People love experiences. We enjoy sights, sounds, different sensations. We like trying out cool, new stuff. And we like having fun!
That’s why experiential marketing works. Big time.
Huge corporations are devoting considerable chunks of their advertising budget to experiential marketing. In 2016, more than a third of marketers used experiential marketing as a vital part of their brand’s advertising strategy. In 2017, 95% of event creators who used experiential marketing found it effective. And in 2018, 8 out of 10 marketers believed live events were critical to their company’s success.
Retail giants like Macy’s have gone out of their way to employ mini-concerts and yoga classes to lure customers. A long-established news company, The Economist, has served worm ice cream, grasshopper crepes and reclaimed water coffee to people on the street.
No other advertising strategy can grab the audience’s attention – and make lasting impressions – more than live interaction with a company or brand. The more memorable the engagement, the better.
That’s what experiential marketing is. It tries to get brands connected with customers in direct, meaningful ways, tangible enough to impact the senses and, ideally, emotions.
– 70% of users become customers after an experiential marketing event
– 74% of event attendees say they have a more positive opinion about a company, brand, product, or service being promoted after an event
– 80% of attendants said live demonstrations and free samples significantly helped define their purchase decision
– 93% of consumers claimed that live events had a stronger influence on them than TV ads
If your business is trying to attract Millennials, in particular, you need to pay attention. Millennials, or those born between 1980-1996, now make up over a quarter of the US populace. They’re America’s largest living population and the majority of them are active in the workforce. As of 2014, they commanded an estimated $1.3trillion in annual consumer spending, according to a study by Harris Poll.
Millennials are known as “the Experience Generation”. 3 out of 4 of them prefer to spend money on an experience than buying something desirable. They love going to concerts, parties and festivals, and enjoy traveling and participating in races, themed sports and cultural experiences – more than acquiring cars and houses.
And, as everyone knows, they’re heavy users of social media – the platform on which they share those experiences.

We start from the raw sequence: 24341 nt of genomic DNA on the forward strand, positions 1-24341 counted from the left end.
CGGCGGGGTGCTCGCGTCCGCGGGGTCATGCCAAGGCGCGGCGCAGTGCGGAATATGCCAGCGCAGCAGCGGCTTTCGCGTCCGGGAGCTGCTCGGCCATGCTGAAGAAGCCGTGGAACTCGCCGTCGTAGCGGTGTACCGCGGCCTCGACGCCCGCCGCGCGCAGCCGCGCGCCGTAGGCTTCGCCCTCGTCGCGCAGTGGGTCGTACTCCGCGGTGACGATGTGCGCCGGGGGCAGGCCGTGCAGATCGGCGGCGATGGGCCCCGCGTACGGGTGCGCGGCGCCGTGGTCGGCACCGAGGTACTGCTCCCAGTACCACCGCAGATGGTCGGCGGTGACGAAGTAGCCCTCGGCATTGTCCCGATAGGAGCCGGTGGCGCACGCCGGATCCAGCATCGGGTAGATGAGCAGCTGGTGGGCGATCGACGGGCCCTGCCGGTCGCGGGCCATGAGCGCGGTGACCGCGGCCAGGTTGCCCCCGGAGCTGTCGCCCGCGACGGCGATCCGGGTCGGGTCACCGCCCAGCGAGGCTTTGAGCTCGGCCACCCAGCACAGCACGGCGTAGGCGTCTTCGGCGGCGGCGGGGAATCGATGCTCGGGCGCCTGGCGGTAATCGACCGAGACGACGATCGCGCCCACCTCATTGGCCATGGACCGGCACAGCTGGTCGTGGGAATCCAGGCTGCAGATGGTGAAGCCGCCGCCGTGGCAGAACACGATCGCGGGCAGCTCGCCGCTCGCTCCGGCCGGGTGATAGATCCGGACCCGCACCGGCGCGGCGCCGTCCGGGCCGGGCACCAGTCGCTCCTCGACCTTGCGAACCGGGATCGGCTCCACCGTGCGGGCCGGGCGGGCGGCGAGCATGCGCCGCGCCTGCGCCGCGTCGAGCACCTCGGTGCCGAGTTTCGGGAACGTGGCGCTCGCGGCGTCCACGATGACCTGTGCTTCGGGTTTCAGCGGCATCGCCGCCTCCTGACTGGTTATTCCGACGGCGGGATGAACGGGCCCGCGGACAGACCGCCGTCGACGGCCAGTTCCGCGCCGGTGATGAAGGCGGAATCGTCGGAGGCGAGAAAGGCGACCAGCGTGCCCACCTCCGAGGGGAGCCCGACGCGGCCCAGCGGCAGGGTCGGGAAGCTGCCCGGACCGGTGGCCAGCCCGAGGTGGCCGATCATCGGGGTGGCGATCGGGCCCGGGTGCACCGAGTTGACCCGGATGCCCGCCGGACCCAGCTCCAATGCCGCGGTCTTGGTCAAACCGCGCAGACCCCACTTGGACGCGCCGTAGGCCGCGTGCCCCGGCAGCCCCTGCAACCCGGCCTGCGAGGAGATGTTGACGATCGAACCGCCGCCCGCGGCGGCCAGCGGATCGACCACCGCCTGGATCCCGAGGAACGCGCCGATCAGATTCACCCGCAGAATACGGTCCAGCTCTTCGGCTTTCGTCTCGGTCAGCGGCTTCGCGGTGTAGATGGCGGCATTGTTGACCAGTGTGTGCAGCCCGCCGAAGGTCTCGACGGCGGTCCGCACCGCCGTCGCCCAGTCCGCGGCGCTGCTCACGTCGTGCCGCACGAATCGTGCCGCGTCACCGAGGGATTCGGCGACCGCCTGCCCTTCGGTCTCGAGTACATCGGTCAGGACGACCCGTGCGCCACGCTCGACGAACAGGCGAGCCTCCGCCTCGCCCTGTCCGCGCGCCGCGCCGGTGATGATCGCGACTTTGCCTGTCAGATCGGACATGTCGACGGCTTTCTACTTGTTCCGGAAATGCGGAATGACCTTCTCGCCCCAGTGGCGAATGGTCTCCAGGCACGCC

What’s happened in the business world in the last decade is almost revolutionary: customers are now doing the marketing! Thanks to social media, the power to broadcast has been democratized. Anyone can now post a comment, a review, a critique.
Just how many friends in your social network rant about the latest news, rave about a movie they’d just seen, or post photos of what they did over the weekend? The ability to publish is now in the hands of consumers, who voluntarily share and talk about everything online.
According to the poll, Millennials tweet, share and post more about the things they do and events they attend than any other age group. It’s not just the experience itself, but sharing with one another that’s important to them.
The behavior is driven by several factors: the need for recognition, a fear of missing out (FOMO), and the desire for deeper, more meaningful, and real-world connections.
What has traditionally been word-of-mouth – that age-old, honest-to-goodness method businesses relied on for publicity – has evolved into a digital form: shares on social media.
Nearly all consumers (98%) create digital content at branded events and experiences — and ALL of them (100%) share it.Event Track
That’s real-time, up-to-the-minute reportage of what’s happening with consumers and your brand, at your event.
Millennial don’t hold a monopoly on the demand for experiences. Since the late 80’s, the share of consumer spending on live experiences and events has increased by 70%. Generations across the board are just craving a memorable experience!
Catering to that demand doesn’t have to be a huge, bank-breaking affair. Simpler alternatives that won’t bust an SME’s budget could be:
– Holding games and contests, an open house, or a tour at one’s store or production facility
– Giving a customer special and exclusive treatment on his or her birthday
– Giving product demos, workshops or trials
– Employing a mascot while giving out free samples at a mall
– Mounting a themed photo booth or wall at a trade exhibit
– Co-sponsoring a live event with other companies
– Hiring a popular influencer to talk about your product at a trade show
The key is to make meaningful, emotional connections. Set up a heart-warming (or heart-stopping) engagement that will leave unforgettable memories in the public’s minds.
Whether it’s humor, excitement, relaxation, or even horror, the experience should spell ‘memorable’ for people. Even if it’s mixed with a tinge of disgust or fear, those negative emotions can still be fun and relevant.
The most effective content shares are very often those generated at branded experiences and events.
According to Forbes Magazine, the impact of experiential marketing lasts longer and has a greater influence on future purchases. It’s because 72% of consumers say friends’ posts about branded experience make them more likely to purchase the brand. On-site customers may not purchase a product outright. But the positive memories they take away, plus the ripple effect they create online go a long, long way.
So be sure you allow every opportunity for consumers to share photos, videos and branded hashtags at your activity. Facebook, Instagram and Twitter are allies in experiential marketing, as are YouTube and SnapChat.
Any photo experience is still successful – especially when it’s a unique photo opp.Event Track
People love creating memories. And your brand can be a part of them.
If you make it happen for them, they can make great marketing happen for you.